Brown was a runaway slave turned abolitionist and advocate for the rights of African Americans in the mode of Frederick Douglass. The current volume is a compendium of his two best-known literary works . The first, published in 1847p. 3 , deals with the author's life in slavery and his escape to freedom in the North. As an account of the South's peculiar institution and of one man's triumph over it, it equals Douglass's own narrative; so it is surprising that it is not better known, especially because Brown's life parallels his in so many ways. The second work is an entertaining tale of the author's lengthy sojourn in Europe in the early 1850s, where he was sent by abolitionists to lobby support for their cause by being a living example, dispelling Southern propaganda about the innate inferiority of blacks. While in Europe, Brown freely rubs elbows with Victor Hugo and members of the British aristocracy and literati. Editor Jefferson, associate professor of history at Haverford College, has omitted several chapters of American Fugitive that he believes would be less interesting to modern readers. He provides a useful introduction and liberally footnotes the text of both works. (Sept.)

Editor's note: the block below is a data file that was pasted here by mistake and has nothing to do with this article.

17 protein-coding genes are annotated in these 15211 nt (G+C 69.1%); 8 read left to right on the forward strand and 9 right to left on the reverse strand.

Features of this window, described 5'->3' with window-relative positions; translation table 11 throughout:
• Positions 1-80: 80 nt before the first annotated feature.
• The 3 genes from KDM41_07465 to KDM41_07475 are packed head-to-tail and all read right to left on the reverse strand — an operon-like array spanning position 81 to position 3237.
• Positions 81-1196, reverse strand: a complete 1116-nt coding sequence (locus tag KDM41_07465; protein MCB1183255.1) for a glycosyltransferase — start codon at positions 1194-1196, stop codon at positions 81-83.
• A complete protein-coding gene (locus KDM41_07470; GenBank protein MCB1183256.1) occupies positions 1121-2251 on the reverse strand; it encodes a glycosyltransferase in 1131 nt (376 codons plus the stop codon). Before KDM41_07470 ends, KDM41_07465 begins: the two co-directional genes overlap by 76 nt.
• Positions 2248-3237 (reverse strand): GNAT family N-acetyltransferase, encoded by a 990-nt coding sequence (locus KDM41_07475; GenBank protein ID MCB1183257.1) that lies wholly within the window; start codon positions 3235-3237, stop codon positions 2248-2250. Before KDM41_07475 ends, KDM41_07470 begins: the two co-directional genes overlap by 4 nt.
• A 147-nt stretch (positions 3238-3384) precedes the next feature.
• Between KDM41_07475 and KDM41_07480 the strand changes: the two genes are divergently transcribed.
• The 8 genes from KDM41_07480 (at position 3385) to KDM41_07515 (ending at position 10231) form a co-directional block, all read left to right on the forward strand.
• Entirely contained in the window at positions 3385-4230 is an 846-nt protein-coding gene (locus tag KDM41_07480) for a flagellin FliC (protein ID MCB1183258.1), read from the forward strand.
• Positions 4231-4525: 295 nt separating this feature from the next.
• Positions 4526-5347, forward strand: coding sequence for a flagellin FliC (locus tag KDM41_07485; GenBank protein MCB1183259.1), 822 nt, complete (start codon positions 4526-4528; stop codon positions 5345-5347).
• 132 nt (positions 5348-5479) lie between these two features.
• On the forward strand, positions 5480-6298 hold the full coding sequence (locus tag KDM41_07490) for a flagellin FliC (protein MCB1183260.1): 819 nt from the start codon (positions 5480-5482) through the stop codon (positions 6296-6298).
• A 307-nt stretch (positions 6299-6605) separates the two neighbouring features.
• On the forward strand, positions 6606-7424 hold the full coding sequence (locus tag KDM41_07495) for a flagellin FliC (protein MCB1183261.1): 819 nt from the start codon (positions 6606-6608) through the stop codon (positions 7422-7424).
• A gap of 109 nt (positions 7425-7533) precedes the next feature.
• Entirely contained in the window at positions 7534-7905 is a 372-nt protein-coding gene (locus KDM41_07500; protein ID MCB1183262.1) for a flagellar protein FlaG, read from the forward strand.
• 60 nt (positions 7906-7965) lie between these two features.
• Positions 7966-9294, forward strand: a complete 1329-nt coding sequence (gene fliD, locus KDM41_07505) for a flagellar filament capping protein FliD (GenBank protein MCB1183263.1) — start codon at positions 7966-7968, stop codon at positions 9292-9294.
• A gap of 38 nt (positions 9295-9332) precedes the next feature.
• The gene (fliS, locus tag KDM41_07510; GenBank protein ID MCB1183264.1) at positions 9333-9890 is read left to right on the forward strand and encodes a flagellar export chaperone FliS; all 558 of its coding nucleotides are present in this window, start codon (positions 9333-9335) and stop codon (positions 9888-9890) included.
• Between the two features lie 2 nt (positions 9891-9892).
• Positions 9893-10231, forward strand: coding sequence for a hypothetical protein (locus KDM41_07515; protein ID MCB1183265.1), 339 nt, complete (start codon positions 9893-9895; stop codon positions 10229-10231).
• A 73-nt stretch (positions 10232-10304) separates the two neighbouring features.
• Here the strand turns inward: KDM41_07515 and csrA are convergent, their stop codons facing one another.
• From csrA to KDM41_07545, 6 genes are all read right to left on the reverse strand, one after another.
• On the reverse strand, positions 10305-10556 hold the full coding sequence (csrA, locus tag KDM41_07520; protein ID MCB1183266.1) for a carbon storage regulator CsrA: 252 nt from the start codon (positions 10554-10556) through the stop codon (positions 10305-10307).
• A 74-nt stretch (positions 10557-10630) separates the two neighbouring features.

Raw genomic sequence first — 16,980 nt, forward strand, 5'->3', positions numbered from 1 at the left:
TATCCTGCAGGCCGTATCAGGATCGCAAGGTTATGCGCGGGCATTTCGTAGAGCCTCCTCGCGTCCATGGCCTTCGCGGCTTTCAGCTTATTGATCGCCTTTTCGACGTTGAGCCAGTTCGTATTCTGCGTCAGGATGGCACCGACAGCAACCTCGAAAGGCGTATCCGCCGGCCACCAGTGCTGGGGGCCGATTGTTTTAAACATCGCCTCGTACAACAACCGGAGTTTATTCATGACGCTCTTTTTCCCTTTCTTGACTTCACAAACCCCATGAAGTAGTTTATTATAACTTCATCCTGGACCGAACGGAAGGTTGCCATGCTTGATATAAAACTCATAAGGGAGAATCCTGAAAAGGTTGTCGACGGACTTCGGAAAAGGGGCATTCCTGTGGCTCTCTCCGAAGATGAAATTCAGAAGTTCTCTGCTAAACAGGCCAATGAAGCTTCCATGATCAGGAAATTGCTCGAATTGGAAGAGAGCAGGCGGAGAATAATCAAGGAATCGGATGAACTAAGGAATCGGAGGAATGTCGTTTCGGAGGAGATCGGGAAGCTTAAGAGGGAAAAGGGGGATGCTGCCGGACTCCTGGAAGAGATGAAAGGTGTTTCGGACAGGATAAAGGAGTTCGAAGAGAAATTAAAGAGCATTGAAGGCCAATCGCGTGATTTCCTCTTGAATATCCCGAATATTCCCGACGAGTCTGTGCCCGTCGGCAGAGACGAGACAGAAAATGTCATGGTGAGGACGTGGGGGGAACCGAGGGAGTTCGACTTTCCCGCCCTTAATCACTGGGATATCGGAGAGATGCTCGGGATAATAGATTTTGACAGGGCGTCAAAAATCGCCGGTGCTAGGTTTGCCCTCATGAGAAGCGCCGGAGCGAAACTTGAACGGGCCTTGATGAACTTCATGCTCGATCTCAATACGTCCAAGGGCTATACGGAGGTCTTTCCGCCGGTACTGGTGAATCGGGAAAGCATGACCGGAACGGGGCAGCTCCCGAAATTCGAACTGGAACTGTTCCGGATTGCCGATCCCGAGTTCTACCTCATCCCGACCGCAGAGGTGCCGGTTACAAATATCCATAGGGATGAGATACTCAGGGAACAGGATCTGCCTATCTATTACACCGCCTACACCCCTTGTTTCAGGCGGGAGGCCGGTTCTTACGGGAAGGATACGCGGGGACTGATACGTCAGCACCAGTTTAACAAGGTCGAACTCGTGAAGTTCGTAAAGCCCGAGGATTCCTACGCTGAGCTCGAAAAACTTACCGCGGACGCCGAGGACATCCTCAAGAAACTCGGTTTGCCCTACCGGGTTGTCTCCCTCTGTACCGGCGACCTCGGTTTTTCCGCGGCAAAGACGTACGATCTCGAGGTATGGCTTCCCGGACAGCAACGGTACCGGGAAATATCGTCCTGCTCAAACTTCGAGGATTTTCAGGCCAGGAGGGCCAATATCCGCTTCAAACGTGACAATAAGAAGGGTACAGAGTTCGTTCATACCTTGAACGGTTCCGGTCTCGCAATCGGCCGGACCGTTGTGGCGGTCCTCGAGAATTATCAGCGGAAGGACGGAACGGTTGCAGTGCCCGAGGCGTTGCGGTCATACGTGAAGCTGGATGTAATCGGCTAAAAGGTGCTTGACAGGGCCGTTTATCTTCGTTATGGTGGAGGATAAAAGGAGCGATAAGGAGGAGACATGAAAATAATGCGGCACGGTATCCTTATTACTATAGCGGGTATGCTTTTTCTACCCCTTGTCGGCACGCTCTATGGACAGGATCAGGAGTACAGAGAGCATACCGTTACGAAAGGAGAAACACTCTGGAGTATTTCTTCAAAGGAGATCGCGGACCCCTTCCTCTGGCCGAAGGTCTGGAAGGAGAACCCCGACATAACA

Reviewed on: 03/04/1991 Release date: 03/01/1991 Genre: Nonfiction
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